Does the prospectus disclose risks?
Yes. If you look at the table of contents, it directs us to page 6 to review risks. I turned to that page and the information looked pretty straightforward at first. But then I hit the section titled “Derivatives.” Here’s a snippet of what I found:
It turns out this fund uses “derivatives, shorting and leverage.” Rather than take the time to explain these terms, suffice it to say that if you read this section (and you should), you might decide right there and then that this fund is not for you. You can see as you dig in that the fund is actually far different from what we thought it was at first.
But assuming you haven’t been scared off yet, let’s keep going. Just make sure you read the section about risk in your fund’s prospectus and be sure you are comfortable with what is going on.
We can clearly see the fund is permitted to make “other investments,” use “alternative strategies” and make “changes in policies.” Remember, we thought we were buying a growth fund, which is stated in the “Investments” section. Now we come to find that the fund manager can pretty much do what he/she likes.
Let’s look at the investment manager information. This also starts off to be rather benign until it talks about “performance adjustments.” I don’t like this at all and here’s why.
A “performance adjustment” means the manager is paid more if he/she performs better. That means they have an incentive to take on higher risk. If they take on risk and it doesn’t work out, it’s no skin off their nose – you are the only loser. They still get paid. But if they swing for the fences and knock it out of the park, they make out like bandits. In this case, the maximum performance adjustment could reach 20% of the base pay. That’s a lot of incentive to take on risk – not risk for the manager of course, just risk for you.
Why is my advisor suggesting this fund?
Of course it could be because the fund is a suitable investment, but the prospectus offers a few other clues. Page 24 has a section entitled “Distribution plans and payments to others.” You can see that this fund charges 12b-1 fees (distribution fees) on some of the share classes and that those fees are given to the brokerage firm that sold you the fund. (Fee-based advisors typically sell the fund classes that do not charge the 12b-1 fees. Commission brokers typically sell the share class that does charge these fees.)
To make matters less attractive (and this is the part about Wall Street that I really think stinks) this fund pays brokers an incentive if they get “critical mass.” In other words, if the broker/dealer sells lots of this fund, the firm will receive higher payouts. This totally destroys the concept of putting the investor before the advisor, and I can’t stand it. It’s why I became an independent financial advisor in 1993. But I digress.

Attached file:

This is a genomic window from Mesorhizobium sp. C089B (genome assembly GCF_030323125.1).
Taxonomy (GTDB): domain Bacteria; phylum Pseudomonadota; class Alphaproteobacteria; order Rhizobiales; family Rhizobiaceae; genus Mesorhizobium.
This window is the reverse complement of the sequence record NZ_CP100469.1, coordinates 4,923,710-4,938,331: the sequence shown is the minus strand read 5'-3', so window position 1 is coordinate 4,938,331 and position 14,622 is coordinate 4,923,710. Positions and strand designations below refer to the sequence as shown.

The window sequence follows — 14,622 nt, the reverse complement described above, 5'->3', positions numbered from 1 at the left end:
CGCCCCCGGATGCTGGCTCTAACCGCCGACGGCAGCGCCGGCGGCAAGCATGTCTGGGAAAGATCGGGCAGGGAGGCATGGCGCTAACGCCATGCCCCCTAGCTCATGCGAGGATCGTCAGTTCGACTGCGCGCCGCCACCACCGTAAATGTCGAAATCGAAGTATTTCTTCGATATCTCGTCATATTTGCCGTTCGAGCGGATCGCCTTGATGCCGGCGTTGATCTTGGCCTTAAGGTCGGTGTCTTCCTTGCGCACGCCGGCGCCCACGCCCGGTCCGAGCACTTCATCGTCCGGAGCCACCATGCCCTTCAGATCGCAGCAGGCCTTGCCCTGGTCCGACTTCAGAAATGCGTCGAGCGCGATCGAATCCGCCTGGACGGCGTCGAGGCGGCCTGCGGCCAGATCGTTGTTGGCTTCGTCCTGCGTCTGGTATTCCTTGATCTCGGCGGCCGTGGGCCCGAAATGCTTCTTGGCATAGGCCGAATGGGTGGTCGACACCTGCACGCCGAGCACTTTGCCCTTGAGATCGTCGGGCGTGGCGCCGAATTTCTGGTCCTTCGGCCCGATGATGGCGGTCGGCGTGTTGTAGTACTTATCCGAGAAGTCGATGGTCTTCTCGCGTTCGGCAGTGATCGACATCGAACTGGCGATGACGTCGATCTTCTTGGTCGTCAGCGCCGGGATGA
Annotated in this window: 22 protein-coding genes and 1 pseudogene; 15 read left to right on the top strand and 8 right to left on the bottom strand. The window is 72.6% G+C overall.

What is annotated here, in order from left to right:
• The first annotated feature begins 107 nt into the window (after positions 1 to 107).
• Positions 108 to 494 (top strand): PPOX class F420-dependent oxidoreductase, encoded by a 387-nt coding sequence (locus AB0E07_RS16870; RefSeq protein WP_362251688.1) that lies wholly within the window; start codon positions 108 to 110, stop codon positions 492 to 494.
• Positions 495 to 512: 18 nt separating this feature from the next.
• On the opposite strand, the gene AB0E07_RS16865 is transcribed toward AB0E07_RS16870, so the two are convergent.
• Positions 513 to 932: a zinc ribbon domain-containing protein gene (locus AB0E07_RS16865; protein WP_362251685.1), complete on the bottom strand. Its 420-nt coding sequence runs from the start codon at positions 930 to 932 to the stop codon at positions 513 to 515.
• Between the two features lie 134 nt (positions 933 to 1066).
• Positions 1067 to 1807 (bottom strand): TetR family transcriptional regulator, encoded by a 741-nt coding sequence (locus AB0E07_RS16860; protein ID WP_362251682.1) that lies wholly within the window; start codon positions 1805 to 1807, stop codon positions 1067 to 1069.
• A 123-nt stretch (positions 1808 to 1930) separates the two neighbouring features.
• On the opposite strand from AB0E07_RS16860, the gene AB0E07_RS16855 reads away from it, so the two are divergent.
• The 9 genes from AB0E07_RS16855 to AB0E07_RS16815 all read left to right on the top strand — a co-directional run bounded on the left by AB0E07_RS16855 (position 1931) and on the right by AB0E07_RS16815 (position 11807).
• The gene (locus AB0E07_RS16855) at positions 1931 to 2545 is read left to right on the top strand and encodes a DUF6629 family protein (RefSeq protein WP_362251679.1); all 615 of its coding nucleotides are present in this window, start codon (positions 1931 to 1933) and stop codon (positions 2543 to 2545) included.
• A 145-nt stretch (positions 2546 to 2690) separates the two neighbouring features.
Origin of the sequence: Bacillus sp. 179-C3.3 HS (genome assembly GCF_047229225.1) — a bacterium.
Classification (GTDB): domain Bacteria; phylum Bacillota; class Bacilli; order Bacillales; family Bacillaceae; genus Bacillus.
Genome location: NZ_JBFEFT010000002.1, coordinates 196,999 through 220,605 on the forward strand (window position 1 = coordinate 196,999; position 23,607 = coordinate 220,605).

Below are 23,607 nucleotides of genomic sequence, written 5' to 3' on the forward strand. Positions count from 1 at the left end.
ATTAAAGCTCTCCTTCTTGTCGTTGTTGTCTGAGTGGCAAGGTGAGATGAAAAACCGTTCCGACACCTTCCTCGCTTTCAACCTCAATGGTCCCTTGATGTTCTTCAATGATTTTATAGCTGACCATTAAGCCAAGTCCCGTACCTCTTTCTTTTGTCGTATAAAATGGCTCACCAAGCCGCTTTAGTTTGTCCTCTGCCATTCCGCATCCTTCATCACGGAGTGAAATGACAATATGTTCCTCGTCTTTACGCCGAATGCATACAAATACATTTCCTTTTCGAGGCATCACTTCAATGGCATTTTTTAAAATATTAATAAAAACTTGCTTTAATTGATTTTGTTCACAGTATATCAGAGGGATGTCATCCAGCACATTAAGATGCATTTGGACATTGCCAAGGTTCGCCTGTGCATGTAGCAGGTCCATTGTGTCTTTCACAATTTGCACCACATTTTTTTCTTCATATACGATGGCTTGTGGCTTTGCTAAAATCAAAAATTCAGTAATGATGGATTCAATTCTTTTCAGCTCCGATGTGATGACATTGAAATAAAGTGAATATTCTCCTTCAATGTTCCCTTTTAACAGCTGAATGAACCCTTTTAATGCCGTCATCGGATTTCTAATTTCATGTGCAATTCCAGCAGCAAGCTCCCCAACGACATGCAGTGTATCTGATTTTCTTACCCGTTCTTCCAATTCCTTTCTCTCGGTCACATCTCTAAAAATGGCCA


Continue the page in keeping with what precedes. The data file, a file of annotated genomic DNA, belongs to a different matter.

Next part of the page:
The prospectus goes on to discuss even more ways the fund pays off the broker dealer, but I’m so disgusted by this I just don’t want to talk about it anymore. You get the picture.
Towards the bottom of the prospectus you can see “Financial Highlights.” This is important information as well. It spells out the net asset value of the fund at different time periods, the income, gains and dividend distributions. Good information to have and difficult to obscure.
Statement of Additional Information
Now let’s turn to the Statement of Additional Information. There is some very interesting information for us there.
It’s always smart to review the table of contents below to help our navigation.
If you look under “Investment Restrictions” you might find a few disturbing things. First, this fund can borrow up to 33 1/3% of the value of the total value of the fund. When they borrow, they use “leverage” to buy shares with money they don’t really have. That adds a great deal of risk to the investment.
They can also make loans, buy/sell commodities and get into the real estate business. Holy moly! What’s next, are they going to open a pawn shop?
The “Restrictions” area is really important to read. In this case, it goes on in great detail to explain how they can change almost any and all of the rules spelled out in the prospectus.
The “Charges and Expenses” section breaks out how much they can pay off the broker/dealers in exchange for even more business. Yuk. It also shows how much the fund paid out in management fees and commissions. As you can see, it’s an astronomical number.
Next, the SAI discloses the value of its investments in various brokerage firms. Do you think that may have some impact on how vigorously those brokerage firms market those funds? I’m just saying…
Later on, the document discloses how much various broker dealers invest in the fund. This is not how much money the clients of the broker firms invest – it’s how much the brokerage firms themselves have invested. I don’t know about you, but to me, that smells like someone with a vested interest rather than someone acting as a fiduciary.
The SAI goes on and on, but I think you get the picture. It’s a very important document to review if you want to really understand what’s going inside your fund.
The prospectus and the SAI are not difficult to understand. They tell you what the fund can and can’t do with your money and how much they are going to charge you for doing so. They tell you if your advisor is getting extra payments in exchange for pushing the fund and how the fund has performed.
If you read this entire post, it probably took you more than five minutes. But you can use this as a guideline. Now you know what to look for and what to watch out for. I guarantee that if you do, it will take you less than five minutes to make a decision about the fund you are considering buying.
Should you go through this exercise every time you make an investment decision?
If you are a buy-and-hold investor, you really should. After all, you are going to be married to this fund for many years to come. It only makes sense to really understand what the fund is all about.
I personally don’t believe in a buy-and-hold strategy. I like investing in funds that are doing well right now and refraining from investing when the market demonstrates weakness. This is a unique form of market timing and I like it. I let the performance numbers tell me what and when to buy rather than the prospectus.
What do you look at when you purchase a mutual fund? Have you ever read a prospectus? What was it like?